France would push forward on multiple occasions, looking dangerous particularly through half forward, only for a big chance to go missing when Fiji’s defenders took possession on the last line and set off on a breathtaking chain of run and carry through the middle of the ground to their own forward line. It would result in their third goal at the 12 minute mark of what had been a slow scoring quarter thus far. Tails up, number 4 for Fiji kicked the second goal in as many minutes; a third would come shortly thereafter with number 22 firing off a quick kick from 35 metres to push the lead out to 28 points.



In the shadows of half time, French endeavour was met by fierce tackling from the Fijians. The siren must have brought some relief for a few of the battered French players.



Half time scores: Fiji 5.7.37 led France 1.2.8



In a worrying sign for the Fijian coaching staff, France again opened the quarter with a free kick in the middle before the start of play due to ill discipline. However, France would fail to capitalise this time; Fiji reasserting the dominant play that characterised the end of the first half to lead by 6 goals.



Against the run of play, France took possession from the top of the centre square, with number 8 running with purpose through traffic into the forward 50 to kick a much needed goal. The lift in his teammates was clear from the boundary line; their internal fires were stoked & eyes flashed brightly.



Talismanic Fiji on-baller, number 4, quelled the French fires somewhat with a six-pointer of his own, his second in as many quarters.



As the quarter drew to a close, Fiji’s midfielders turned on a fantastic performance & if it were not for poor conversion from their forwards, would have shot out to a larger lead.



Three quarter time scores: Fiji 8.14.62 led France 2.3.15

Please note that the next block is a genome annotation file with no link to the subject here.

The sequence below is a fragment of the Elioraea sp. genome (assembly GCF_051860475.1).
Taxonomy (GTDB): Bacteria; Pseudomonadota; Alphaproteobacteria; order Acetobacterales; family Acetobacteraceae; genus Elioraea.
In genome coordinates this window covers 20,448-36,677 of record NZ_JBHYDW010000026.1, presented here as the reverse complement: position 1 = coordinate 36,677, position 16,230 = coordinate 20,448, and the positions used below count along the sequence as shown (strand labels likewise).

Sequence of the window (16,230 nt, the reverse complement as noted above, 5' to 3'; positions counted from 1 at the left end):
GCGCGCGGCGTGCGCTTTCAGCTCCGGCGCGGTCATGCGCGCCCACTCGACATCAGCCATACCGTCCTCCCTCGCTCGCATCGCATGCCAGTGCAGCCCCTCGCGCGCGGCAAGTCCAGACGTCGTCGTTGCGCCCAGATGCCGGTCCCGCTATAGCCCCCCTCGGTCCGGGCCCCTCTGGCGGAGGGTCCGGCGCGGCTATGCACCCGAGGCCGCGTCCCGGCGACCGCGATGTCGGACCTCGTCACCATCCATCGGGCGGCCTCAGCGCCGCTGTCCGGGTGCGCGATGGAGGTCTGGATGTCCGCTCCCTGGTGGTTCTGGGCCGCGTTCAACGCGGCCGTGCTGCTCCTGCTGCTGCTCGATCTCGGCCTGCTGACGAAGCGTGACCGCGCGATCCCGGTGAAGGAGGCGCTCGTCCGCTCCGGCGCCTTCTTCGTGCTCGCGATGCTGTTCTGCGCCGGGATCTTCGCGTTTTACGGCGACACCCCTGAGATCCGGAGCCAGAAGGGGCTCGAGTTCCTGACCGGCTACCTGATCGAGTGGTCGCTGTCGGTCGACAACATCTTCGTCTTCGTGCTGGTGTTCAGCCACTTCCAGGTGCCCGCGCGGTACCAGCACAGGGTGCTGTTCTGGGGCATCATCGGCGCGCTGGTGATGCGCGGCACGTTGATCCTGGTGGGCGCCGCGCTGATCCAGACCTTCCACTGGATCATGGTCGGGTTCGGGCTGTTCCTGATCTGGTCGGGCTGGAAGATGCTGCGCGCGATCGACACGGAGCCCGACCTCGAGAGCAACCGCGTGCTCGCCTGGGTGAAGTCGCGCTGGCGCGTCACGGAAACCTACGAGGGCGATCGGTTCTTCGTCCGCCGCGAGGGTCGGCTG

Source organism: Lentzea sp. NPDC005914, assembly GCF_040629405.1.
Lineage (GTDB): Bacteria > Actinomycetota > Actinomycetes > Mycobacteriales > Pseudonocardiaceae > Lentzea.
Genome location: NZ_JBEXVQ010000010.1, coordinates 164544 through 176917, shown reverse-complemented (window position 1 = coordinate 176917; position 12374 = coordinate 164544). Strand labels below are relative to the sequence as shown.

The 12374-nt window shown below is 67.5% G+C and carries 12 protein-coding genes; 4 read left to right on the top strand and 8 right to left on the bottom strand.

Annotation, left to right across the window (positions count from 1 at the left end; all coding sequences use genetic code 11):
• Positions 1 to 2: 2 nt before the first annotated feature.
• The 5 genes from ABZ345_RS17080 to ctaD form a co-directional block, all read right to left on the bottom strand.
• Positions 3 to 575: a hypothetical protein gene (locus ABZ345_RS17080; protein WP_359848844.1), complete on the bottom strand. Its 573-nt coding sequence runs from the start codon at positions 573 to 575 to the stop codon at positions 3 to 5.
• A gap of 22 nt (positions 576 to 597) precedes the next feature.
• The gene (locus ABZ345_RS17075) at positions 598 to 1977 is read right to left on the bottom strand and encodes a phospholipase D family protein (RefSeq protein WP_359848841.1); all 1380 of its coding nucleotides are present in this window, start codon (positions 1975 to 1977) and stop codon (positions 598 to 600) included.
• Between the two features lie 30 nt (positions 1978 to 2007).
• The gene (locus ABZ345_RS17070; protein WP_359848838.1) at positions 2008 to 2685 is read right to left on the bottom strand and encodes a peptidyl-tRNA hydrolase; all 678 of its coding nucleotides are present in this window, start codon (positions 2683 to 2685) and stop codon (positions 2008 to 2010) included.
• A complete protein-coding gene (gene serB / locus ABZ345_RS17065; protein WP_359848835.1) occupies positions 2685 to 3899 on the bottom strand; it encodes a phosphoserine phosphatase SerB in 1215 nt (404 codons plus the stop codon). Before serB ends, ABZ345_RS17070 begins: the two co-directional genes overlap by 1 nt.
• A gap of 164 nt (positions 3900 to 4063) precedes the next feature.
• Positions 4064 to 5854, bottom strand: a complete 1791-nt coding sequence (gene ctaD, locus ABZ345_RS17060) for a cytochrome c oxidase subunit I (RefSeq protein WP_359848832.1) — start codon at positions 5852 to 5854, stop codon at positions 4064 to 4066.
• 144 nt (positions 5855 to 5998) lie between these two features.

The final quarter started in Fiji’s forward fifty and seemed trapped there for several minutes without score, until their relentless pressure led to a nice goal for number 26 at the 8 minute mark. With les coqs fading fast, Fiji began to turn the screws, their lead extending to 62 points by the middle of the quarter.



Despite a valiant four or five minute foray into their forward half, the French failed to trouble the scorers in the last.



Living up to their team moniker, one French defender was particularly vocal and fowl-like when standing the mark, a bizarre display that raised laughs from the crowd and more importantly caused Fijian forwards to spray set shots wide on two occasions just before the final siren sounded.



Final scores: Fiji 10.20.80 defeated France 2.3.15



Fiji ran out 65 point winners in a game that serves as an entrée to their main challenge in facing NZ. They came together post game, tonsils again firing up, this time singing Eda sa qaqa “We have overcome” – and that they have, a dramatically improved team compared to their 2014 outfit who will be looking to go far in 2017.



France played well at times, but couldn’t keep up with the Fijians for speed or strength. Their task gets no easier with their next opponents the perennially tough Ireland.





1Q           2Q            3Q               4Q

Fiji           2.3.15     5.7.37      8.14.62        10.20.80

France    0.2.2       1.2.8        2.3.15           2.3.15


A classic jack of all trades & master of a couple, Jarrod started his footy career as a gangly ruck after a growth spurt catapulted him to the lofty heights of 177cm as a 12-year-old. Forward pocket off the bench was where he ended up as he topped out at 178cm eight years later. The trajectory of a career in health fortunately didn't peak during the pre-teen years & a keen interest in footy has turned from playing to coaching, volunteering and writing.


  1. Singers Rocket says

    For Fiji, ever Fiji, let our voices ring with pride,

    For Fiji, ever Fiji, her name hail far and wide,

    A land of freedom, hope and glory to endure whate’er befall

    May God bless Fiji, forevermore!

Leave a Comment